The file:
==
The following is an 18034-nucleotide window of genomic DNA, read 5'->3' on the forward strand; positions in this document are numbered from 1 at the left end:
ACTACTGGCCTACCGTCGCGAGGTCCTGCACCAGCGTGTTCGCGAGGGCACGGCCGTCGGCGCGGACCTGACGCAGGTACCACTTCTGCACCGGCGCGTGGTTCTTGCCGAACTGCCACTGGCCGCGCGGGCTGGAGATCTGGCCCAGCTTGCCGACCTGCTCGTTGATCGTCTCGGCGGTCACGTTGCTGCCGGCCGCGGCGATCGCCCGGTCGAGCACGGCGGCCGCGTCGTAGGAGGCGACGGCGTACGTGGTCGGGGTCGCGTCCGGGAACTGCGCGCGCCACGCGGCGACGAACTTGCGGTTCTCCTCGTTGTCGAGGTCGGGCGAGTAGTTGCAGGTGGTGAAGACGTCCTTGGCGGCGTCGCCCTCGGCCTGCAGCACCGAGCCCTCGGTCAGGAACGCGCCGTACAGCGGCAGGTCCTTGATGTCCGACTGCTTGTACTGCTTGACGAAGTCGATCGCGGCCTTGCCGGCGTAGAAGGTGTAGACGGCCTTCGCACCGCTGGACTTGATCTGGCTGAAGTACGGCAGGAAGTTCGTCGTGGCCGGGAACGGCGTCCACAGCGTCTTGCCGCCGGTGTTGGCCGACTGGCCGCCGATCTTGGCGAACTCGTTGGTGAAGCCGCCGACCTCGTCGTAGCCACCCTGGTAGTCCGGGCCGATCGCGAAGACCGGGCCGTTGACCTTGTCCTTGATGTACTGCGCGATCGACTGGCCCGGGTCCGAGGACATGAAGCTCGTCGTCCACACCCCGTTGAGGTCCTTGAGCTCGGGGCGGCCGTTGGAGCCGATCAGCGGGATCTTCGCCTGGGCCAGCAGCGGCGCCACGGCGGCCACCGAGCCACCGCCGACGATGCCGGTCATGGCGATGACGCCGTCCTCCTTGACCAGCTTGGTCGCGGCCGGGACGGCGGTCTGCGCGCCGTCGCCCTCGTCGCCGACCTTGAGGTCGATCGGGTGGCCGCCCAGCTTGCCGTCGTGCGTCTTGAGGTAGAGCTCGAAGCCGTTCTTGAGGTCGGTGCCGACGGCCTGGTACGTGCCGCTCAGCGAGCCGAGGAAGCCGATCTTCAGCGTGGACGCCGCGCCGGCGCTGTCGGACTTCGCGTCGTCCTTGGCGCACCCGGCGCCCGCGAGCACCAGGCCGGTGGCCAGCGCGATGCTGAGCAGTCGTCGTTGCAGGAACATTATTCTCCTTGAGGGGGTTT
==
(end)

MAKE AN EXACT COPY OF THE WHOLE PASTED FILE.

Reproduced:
The following is an 18034-nucleotide window of genomic DNA, read 5'->3' on the forward strand; positions in this document are numbered from 1 at the left end:
ACTACTGGCCTACCGTCGCGAGGTCCTGCACCAGCGTGTTCGCGAGGGCACGGCCGTCGGCGCGGACCTGACGCAGGTACCACTTCTGCACCGGCGCGTGGTTCTTGCCGAACTGCCACTGGCCGCGCGGGCTGGAGATCTGGCCCAGCTTGCCGACCTGCTCGTTGATCGTCTCGGCGGTCACGTTGCTGCCGGCCGCGGCGATCGCCCGGTCGAGCACGGCGGCCGCGTCGTAGGAGGCGACGGCGTACGTGGTCGGGGTCGCGTCCGGGAACTGCGCGCGCCACGCGGCGACGAACTTGCGGTTCTCCTCGTTGTCGAGGTCGGGCGAGTAGTTGCAGGTGGTGAAGACGTCCTTGGCGGCGTCGCCCTCGGCCTGCAGCACCGAGCCCTCGGTCAGGAACGCGCCGTACAGCGGCAGGTCCTTGATGTCCGACTGCTTGTACTGCTTGACGAAGTCGATCGCGGCCTTGCCGGCGTAGAAGGTGTAGACGGCCTTCGCACCGCTGGACTTGATCTGGCTGAAGTACGGCAGGAAGTTCGTCGTGGCCGGGAACGGCGTCCACAGCGTCTTGCCGCCGGTGTTGGCCGACTGGCCGCCGATCTTGGCGAACTCGTTGGTGAAGCCGCCGACCTCGTCGTAGCCACCCTGGTAGTCCGGGCCGATCGCGAAGACCGGGCCGTTGACCTTGTCCTTGATGTACTGCGCGATCGACTGGCCCGGGTCCGAGGACATGAAGCTCGTCGTCCACACCCCGTTGAGGTCCTTGAGCTCGGGGCGGCCGTTGGAGCCGATCAGCGGGATCTTCGCCTGGGCCAGCAGCGGCGCCACGGCGGCCACCGAGCCACCGCCGACGATGCCGGTCATGGCGATGACGCCGTCCTCCTTGACCAGCTTGGTCGCGGCCGGGACGGCGGTCTGCGCGCCGTCGCCCTCGTCGCCGACCTTGAGGTCGATCGGGTGGCCGCCCAGCTTGCCGTCGTGCGTCTTGAGGTAGAGCTCGAAGCCGTTCTTGAGGTCGGTGCCGACGGCCTGGTACGTGCCGCTCAGCGAGCCGAGGAAGCCGATCTTCAGCGTGGACGCCGCGCCGGCGCTGTCGGACTTCGCGTCGTCCTTGGCGCACCCGGCGCCCGCGAGCACCAGGCCGGTGGCCAGCGCGATGCTGAGCAGTCGTCGTTGCAGGAACATTATTCTCCTTGAGGGGGTTT